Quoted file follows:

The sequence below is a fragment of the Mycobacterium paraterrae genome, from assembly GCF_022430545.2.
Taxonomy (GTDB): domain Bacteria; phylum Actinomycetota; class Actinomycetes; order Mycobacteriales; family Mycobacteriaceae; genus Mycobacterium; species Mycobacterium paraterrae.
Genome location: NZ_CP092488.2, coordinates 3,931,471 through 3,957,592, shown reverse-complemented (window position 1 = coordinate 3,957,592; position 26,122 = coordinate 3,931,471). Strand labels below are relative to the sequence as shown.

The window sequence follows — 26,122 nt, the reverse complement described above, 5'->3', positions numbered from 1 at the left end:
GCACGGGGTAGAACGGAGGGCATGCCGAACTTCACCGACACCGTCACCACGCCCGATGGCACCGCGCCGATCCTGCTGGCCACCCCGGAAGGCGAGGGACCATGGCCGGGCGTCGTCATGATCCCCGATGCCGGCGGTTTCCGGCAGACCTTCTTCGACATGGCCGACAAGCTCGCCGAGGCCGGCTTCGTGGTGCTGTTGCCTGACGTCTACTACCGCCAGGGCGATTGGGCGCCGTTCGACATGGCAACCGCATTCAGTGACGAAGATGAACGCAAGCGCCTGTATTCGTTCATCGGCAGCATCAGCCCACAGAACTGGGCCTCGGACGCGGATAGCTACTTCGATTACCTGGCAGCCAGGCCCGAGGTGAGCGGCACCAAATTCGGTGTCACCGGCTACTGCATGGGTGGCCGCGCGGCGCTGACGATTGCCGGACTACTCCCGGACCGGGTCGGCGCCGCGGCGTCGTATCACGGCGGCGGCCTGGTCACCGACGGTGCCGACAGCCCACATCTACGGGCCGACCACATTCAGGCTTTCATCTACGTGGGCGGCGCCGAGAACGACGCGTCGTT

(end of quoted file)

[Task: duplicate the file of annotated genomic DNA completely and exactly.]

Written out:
The sequence below is a fragment of the Mycobacterium paraterrae genome, from assembly GCF_022430545.2.
Taxonomy (GTDB): domain Bacteria; phylum Actinomycetota; class Actinomycetes; order Mycobacteriales; family Mycobacteriaceae; genus Mycobacterium; species Mycobacterium paraterrae.
Genome location: NZ_CP092488.2, coordinates 3,931,471 through 3,957,592, shown reverse-complemented (window position 1 = coordinate 3,957,592; position 26,122 = coordinate 3,931,471). Strand labels below are relative to the sequence as shown.

The window sequence follows — 26,122 nt, the reverse complement described above, 5'->3', positions numbered from 1 at the left end:
GCACGGGGTAGAACGGAGGGCATGCCGAACTTCACCGACACCGTCACCACGCCCGATGGCACCGCGCCGATCCTGCTGGCCACCCCGGAAGGCGAGGGACCATGGCCGGGCGTCGTCATGATCCCCGATGCCGGCGGTTTCCGGCAGACCTTCTTCGACATGGCCGACAAGCTCGCCGAGGCCGGCTTCGTGGTGCTGTTGCCTGACGTCTACTACCGCCAGGGCGATTGGGCGCCGTTCGACATGGCAACCGCATTCAGTGACGAAGATGAACGCAAGCGCCTGTATTCGTTCATCGGCAGCATCAGCCCACAGAACTGGGCCTCGGACGCGGATAGCTACTTCGATTACCTGGCAGCCAGGCCCGAGGTGAGCGGCACCAAATTCGGTGTCACCGGCTACTGCATGGGTGGCCGCGCGGCGCTGACGATTGCCGGACTACTCCCGGACCGGGTCGGCGCCGCGGCGTCGTATCACGGCGGCGGCCTGGTCACCGACGGTGCCGACAGCCCACATCTACGGGCCGACCACATTCAGGCTTTCATCTACGTGGGCGGCGCCGAGAACGACGCGTCGTT